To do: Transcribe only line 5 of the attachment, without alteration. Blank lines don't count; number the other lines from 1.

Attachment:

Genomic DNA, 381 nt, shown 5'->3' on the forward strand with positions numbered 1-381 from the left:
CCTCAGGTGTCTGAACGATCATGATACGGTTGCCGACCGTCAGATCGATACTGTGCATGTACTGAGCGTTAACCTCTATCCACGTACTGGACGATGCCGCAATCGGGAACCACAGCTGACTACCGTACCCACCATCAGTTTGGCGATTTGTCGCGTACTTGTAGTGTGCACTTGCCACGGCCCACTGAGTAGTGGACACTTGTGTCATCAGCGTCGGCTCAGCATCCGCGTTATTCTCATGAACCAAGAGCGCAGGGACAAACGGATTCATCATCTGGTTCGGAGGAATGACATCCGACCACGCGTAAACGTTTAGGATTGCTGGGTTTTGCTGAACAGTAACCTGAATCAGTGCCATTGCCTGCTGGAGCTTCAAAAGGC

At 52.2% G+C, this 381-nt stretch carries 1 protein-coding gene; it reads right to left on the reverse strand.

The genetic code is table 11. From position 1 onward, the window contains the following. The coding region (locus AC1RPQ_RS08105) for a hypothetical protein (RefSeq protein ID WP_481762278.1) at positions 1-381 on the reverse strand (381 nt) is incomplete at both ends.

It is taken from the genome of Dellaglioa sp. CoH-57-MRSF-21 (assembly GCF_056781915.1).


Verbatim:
It is taken from the genome of Dellaglioa sp. CoH-57-MRSF-21 (assembly GCF_056781915.1).